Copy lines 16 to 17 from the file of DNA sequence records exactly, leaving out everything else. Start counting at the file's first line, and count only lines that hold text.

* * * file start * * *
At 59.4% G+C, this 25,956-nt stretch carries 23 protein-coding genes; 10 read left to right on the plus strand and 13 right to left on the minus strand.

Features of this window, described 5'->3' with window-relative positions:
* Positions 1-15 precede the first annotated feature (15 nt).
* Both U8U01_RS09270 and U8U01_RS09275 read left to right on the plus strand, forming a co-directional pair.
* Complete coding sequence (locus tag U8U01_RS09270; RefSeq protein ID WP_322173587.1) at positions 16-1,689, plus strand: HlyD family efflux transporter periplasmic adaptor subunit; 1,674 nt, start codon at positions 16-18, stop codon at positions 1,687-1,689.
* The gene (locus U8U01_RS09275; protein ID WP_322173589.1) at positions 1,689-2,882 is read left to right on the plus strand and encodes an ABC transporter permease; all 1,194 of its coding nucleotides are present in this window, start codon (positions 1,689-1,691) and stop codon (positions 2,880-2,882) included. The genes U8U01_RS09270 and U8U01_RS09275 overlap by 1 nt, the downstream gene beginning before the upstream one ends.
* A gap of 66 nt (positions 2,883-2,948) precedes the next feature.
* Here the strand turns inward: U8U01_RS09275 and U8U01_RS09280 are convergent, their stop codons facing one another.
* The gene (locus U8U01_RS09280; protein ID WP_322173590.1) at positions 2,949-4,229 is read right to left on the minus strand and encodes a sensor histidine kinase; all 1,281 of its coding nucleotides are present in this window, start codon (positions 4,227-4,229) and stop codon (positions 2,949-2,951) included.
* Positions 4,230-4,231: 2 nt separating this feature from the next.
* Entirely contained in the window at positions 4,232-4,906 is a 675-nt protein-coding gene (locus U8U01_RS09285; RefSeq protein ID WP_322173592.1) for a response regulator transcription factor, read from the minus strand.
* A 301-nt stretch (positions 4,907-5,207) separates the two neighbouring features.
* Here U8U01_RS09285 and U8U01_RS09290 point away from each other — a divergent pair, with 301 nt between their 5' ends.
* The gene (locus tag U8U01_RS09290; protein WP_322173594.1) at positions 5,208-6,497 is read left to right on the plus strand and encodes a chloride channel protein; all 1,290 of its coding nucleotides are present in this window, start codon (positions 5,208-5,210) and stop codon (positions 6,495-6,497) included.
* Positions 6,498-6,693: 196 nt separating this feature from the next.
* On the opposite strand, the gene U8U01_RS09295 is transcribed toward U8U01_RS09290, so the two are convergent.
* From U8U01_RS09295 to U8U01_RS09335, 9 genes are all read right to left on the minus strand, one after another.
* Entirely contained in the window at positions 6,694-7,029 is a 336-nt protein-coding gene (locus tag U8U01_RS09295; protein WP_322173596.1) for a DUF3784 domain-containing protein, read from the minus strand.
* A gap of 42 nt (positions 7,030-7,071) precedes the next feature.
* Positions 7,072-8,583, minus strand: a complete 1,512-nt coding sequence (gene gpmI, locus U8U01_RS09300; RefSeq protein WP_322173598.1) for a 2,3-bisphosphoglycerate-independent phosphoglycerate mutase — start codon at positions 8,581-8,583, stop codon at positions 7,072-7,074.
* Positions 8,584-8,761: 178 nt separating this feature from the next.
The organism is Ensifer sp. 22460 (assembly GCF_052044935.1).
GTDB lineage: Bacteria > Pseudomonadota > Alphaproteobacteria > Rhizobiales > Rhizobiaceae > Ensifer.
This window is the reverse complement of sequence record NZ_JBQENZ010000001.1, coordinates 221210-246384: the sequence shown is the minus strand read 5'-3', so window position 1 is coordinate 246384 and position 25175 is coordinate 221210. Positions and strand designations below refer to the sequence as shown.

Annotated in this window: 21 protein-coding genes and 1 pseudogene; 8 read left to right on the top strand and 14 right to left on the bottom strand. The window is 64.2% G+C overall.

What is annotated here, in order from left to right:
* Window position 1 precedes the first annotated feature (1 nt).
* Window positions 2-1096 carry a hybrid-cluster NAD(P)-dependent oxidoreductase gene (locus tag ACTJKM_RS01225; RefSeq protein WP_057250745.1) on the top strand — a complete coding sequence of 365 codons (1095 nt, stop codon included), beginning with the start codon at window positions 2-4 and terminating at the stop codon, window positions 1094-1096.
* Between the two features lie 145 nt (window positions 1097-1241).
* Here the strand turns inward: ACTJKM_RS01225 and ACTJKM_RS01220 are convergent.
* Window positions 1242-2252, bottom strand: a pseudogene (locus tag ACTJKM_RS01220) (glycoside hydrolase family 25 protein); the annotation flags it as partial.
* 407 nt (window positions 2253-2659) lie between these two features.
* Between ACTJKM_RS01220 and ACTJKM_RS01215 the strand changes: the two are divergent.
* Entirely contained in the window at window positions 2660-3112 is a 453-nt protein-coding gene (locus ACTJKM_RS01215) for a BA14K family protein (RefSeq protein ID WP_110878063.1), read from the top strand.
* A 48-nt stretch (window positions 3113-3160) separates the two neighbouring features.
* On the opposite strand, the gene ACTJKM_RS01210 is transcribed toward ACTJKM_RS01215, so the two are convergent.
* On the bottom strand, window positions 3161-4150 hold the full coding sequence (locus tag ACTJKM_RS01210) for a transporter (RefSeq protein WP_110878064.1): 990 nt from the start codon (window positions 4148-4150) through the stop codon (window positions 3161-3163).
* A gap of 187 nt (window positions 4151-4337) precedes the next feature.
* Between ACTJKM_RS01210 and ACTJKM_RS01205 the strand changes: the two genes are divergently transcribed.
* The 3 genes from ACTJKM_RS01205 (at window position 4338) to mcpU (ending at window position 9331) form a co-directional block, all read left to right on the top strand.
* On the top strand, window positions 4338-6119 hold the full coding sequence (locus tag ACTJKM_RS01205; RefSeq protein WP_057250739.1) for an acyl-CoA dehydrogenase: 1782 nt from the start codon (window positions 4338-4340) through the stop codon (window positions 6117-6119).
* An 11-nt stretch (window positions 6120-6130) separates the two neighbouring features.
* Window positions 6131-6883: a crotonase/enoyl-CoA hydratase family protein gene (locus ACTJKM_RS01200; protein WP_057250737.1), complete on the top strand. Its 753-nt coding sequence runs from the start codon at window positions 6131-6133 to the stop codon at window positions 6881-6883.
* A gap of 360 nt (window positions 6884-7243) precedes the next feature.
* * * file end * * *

* On the opposite strand, the gene U8U01_RS09295 is transcribed toward U8U01_RS09290, so the two are convergent.
* From U8U01_RS09295 to U8U01_RS09335, 9 genes are all read right to left on the minus strand, one after another.